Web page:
This past week I’ve been fuming, and if you are, or ever were, a fan of the New York Mets, you’ve undoubtedly been fuming too. For that matter, baseball fans and sports fans in general have been fuming. So what’s all the uproar about?
According to published reports, New England Patriots quarterback Tom Brady plans on copyrighting the nickname Tom Terrific for his own personal line of sports related merchandise and memorabilia. Tom Terrific? Oops!
Make that a Major League oops. Is Brady the only person on the planet unaware that the nickname Tom Terrific belongs to someone else? Or is he so callous that he just doesn’t care?
Whether ignorant or callous, neither is an excuse for Brady’s insensitive AND unprofessional act. Especially in light of recent developments surrounding the true Tom Terrific.
Will the real Tom Terrific please stand up.
Tom Seaver, Hall of Fame pitcher for the New York Mets, Cincinnati Reds, Chicago White Sox and Boston Red Sox, was given the nickname Tom Terrific by members of the New York press back in the summer of 1969. For the past 50 years, the nickname has served as his personal moniker.
Seaver broke into the big leagues with the Mets in 1967, bowing out with the Red Sox in 1986. In his first full season, Seaver won 16 games, also winning the 1967 National League Rookie of The Year award. When he finally hung up his jersey for good, he had a won-loss record of 311-205, and was ranked third all-time for strikeouts with 3,640.
A three-time Cy Young Award winner, for nine consecutive years Seaver fanned 200 or more batters, a Major League record. In 1992 he recieved the call to the Hall of Fame in Cooperstown, captuing 98.8% of the vote.
Seaver’s best season came in 1969 when he went 25-7, tossing 18 complete games. Partnered with my favorite cousin-in-law Jerry Koosman, for over 10 years the duo formed the best righty-lefty tandum since Don Drysdale and Sandy Koufax. Back in the summer of ‘69 the press dubbed them the “Tom And Jerry Show” (after the cartoon characters of the same names) during a crucial stretch in which they won 16 straight. On the strength of their tireless arms they carried the 100-1 underdog Mets to perhaps the most improbable World Series Championship in baseball history.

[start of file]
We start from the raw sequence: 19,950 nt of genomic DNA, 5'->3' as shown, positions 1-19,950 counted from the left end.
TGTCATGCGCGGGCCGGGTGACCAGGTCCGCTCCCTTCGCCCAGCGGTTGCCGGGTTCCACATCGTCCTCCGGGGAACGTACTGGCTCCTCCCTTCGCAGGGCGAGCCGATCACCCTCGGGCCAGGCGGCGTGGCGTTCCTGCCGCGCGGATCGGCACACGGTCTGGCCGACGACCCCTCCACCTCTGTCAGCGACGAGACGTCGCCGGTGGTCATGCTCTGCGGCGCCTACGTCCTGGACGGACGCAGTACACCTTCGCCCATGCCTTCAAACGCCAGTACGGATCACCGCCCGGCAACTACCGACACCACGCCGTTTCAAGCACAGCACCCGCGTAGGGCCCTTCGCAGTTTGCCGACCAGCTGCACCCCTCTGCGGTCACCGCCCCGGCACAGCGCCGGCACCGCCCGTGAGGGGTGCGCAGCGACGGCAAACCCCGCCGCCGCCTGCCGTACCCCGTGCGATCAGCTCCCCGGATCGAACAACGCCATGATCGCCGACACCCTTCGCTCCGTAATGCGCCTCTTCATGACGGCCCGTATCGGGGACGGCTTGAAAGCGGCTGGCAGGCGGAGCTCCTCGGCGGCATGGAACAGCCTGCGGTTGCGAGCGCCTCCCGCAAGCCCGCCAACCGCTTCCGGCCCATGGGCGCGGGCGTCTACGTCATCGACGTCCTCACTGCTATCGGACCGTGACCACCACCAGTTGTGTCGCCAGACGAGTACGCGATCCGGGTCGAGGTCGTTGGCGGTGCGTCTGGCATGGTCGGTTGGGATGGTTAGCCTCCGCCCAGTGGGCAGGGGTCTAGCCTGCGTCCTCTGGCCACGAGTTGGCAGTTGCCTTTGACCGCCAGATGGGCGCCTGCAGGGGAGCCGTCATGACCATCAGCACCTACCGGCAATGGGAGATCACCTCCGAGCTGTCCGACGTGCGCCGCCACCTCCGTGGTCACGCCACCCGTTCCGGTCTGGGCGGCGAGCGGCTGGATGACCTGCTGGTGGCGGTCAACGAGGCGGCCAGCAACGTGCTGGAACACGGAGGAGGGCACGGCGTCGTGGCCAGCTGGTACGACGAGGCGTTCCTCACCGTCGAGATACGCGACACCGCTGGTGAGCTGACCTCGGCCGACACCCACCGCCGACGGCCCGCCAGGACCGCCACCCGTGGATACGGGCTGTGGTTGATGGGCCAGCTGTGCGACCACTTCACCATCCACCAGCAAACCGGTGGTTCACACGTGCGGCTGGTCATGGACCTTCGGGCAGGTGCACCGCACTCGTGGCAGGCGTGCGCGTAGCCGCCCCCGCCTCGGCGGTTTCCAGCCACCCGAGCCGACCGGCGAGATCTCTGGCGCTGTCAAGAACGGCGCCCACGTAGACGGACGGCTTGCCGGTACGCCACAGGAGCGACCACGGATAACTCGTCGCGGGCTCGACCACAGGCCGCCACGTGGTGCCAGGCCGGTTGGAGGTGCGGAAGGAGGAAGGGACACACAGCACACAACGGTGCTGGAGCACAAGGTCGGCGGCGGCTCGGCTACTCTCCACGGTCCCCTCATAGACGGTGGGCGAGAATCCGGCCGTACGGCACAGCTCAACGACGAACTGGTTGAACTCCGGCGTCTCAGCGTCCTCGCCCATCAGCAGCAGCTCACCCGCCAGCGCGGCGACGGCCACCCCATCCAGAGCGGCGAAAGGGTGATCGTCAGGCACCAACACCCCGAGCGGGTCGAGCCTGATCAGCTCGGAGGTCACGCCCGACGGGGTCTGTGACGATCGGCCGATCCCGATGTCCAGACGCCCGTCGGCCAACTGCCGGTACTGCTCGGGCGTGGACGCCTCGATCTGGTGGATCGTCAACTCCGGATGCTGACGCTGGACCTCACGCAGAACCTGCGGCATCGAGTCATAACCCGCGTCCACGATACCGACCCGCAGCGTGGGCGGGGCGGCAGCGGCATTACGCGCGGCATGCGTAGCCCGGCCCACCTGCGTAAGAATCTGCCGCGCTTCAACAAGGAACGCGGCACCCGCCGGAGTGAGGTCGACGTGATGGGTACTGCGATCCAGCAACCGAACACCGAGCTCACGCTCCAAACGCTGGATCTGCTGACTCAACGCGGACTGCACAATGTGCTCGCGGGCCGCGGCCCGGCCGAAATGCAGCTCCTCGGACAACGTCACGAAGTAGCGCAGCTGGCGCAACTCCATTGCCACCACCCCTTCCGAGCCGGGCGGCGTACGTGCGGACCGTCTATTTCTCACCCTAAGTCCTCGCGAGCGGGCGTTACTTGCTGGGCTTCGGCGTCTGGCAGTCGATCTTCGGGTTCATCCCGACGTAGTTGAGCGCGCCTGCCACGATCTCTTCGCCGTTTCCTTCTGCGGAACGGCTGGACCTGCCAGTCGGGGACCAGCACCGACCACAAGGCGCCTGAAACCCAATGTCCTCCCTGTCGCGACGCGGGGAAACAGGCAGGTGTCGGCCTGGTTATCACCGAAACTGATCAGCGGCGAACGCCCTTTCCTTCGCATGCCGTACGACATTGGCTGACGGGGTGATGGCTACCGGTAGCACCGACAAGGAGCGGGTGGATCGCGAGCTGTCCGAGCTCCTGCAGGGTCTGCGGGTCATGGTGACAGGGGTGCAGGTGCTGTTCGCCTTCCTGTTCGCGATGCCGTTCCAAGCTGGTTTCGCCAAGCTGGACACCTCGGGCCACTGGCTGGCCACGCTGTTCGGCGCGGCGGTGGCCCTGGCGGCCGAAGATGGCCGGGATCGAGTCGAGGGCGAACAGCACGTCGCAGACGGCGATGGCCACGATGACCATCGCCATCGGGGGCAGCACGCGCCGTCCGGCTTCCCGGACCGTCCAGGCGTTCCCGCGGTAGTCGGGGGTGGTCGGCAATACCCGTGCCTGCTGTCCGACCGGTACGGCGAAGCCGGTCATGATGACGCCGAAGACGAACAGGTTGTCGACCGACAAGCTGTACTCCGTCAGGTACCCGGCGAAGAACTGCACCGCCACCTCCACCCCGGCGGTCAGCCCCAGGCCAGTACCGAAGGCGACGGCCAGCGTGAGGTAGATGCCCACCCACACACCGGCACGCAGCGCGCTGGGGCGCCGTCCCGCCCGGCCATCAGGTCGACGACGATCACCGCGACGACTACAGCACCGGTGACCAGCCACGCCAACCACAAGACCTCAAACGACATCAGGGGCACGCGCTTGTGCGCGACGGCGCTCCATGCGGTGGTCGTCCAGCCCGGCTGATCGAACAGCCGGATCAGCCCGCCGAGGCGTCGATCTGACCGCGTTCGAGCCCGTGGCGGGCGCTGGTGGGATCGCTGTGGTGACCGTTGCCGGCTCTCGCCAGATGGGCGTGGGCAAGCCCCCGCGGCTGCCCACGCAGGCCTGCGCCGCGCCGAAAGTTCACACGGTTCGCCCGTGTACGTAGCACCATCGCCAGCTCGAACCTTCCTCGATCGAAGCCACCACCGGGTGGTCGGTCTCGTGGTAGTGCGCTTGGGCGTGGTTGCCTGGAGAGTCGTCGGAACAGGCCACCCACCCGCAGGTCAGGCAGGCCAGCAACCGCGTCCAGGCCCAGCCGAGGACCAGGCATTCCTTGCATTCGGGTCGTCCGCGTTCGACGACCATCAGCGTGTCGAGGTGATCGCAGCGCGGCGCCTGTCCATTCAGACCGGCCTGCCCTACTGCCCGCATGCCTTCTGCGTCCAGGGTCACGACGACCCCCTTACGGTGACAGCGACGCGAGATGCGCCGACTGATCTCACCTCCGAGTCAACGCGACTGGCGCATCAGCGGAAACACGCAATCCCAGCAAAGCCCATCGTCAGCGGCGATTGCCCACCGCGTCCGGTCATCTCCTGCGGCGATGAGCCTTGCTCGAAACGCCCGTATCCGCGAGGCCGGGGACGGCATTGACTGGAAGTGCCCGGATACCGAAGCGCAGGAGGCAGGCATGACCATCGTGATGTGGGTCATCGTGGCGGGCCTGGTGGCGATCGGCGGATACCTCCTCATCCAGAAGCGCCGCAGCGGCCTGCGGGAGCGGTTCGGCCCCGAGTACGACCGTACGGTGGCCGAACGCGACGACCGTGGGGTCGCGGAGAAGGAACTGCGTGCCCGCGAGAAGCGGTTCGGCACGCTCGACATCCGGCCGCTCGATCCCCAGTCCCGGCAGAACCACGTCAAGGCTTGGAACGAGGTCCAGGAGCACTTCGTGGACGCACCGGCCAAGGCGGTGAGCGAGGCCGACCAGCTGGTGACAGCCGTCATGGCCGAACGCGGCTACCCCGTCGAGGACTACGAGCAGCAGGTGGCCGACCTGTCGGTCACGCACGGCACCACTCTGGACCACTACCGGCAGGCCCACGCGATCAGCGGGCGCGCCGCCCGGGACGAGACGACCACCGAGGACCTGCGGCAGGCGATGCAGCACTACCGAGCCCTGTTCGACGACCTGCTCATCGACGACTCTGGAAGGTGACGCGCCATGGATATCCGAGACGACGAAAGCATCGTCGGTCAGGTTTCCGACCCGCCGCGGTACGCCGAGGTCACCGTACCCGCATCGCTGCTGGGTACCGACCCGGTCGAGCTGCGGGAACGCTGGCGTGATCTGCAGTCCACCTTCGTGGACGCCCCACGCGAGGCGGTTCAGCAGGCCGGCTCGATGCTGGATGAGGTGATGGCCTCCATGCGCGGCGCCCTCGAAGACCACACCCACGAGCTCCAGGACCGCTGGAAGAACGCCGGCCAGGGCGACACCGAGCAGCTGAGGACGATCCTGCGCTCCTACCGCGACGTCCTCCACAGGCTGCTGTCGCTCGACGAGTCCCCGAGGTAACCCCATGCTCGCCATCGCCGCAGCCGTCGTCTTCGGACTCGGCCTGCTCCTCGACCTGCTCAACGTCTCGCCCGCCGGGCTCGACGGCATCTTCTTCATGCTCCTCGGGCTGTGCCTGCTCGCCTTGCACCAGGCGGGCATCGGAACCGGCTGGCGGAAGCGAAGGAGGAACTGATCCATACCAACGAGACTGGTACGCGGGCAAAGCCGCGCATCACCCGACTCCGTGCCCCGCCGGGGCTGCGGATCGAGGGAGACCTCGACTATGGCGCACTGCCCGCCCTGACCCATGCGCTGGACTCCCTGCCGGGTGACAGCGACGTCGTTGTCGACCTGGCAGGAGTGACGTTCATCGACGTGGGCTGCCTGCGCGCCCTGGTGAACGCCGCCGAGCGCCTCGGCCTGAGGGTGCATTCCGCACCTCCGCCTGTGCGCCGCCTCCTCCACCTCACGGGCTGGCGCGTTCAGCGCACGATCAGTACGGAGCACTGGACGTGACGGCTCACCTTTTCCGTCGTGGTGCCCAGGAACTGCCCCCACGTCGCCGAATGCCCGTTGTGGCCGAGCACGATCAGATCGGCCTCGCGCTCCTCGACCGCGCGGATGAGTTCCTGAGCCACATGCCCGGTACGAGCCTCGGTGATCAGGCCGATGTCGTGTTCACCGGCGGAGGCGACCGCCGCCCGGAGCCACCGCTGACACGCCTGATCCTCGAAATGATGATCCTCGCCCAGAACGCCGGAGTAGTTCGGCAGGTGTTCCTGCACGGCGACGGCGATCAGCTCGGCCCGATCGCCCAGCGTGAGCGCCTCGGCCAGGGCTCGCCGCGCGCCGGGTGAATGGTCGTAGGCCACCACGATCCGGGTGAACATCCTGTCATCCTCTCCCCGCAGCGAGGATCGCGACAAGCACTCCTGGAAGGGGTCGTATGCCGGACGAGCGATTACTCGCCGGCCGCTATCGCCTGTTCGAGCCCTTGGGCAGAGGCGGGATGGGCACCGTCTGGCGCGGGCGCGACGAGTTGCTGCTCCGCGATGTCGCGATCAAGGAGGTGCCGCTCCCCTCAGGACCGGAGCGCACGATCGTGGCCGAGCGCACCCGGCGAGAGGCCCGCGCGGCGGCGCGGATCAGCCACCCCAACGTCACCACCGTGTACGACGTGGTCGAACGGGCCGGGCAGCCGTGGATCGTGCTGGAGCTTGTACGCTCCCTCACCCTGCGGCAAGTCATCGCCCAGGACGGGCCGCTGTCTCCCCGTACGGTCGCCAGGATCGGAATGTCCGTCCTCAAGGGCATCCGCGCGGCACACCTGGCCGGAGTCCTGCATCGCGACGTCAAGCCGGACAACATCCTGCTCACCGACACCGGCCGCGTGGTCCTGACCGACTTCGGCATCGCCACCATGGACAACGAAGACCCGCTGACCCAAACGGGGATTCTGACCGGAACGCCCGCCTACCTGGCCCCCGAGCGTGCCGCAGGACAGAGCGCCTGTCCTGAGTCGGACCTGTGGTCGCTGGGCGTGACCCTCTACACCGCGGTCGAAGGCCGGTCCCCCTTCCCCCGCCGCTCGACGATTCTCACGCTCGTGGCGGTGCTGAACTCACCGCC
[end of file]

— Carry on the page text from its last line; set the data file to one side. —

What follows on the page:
This year marks the 50th anniversary of that historic 1969 season, and this summer the Mets have a grand celebration planned. Koosman will be there, as will Nolan Ryan and other surviving members of the ‘69 Mets. But Seaver won’t be attending.
Due to dementia, Seaver has withdrawn from public life. I first learned of his condition a couple of years ago from Jerry, following a short visit to Seaver’s home in California. I had earlier asked him to write the forward for my book on Jerry, but when Kooz returned from the trip he explained to me that Tom wasn’t up to it. Since that time, Seaver’s condition has only worsened. Recently, his family announced his retirement from public life, including the Mets upcoming celebration.
I don’t know what Tom Brady is thinking given the circumstances, but I do know this. There is only One Great Bambino, only one Yankee Clipper, only one Commerce Comet, only one Captain and only one Tom Terrific, and Tom Brady is none of these.